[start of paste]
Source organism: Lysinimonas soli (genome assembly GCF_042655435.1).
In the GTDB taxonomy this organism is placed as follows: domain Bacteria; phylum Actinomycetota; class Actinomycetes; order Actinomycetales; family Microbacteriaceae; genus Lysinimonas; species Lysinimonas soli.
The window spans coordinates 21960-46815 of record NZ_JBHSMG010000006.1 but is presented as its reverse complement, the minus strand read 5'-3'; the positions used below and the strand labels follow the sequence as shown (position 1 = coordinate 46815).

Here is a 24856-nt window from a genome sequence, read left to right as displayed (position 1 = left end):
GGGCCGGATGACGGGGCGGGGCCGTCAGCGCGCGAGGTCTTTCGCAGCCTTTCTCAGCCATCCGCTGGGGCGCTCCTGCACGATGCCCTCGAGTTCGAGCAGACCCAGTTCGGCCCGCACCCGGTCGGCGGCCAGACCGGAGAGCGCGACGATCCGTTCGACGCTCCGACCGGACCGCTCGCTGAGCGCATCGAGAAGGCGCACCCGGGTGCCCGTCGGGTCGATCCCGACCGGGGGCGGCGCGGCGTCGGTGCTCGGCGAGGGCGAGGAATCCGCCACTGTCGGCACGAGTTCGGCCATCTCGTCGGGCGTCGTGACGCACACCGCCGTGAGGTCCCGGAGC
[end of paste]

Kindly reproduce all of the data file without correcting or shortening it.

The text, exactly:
Source organism: Lysinimonas soli (genome assembly GCF_042655435.1).
In the GTDB taxonomy this organism is placed as follows: domain Bacteria; phylum Actinomycetota; class Actinomycetes; order Actinomycetales; family Microbacteriaceae; genus Lysinimonas; species Lysinimonas soli.
The window spans coordinates 21960-46815 of record NZ_JBHSMG010000006.1 but is presented as its reverse complement, the minus strand read 5'-3'; the positions used below and the strand labels follow the sequence as shown (position 1 = coordinate 46815).

Here is a 24856-nt window from a genome sequence, read left to right as displayed (position 1 = left end):
GGGCCGGATGACGGGGCGGGGCCGTCAGCGCGCGAGGTCTTTCGCAGCCTTTCTCAGCCATCCGCTGGGGCGCTCCTGCACGATGCCCTCGAGTTCGAGCAGACCCAGTTCGGCCCGCACCCGGTCGGCGGCCAGACCGGAGAGCGCGACGATCCGTTCGACGCTCCGACCGGACCGCTCGCTGAGCGCATCGAGAAGGCGCACCCGGGTGCCCGTCGGGTCGATCCCGACCGGGGGCGGCGCGGCGTCGGTGCTCGGCGAGGGCGAGGAATCCGCCACTGTCGGCACGAGTTCGGCCATCTCGTCGGGCGTCGTGACGCACACCGCCGTGAGGTCCCGGAGC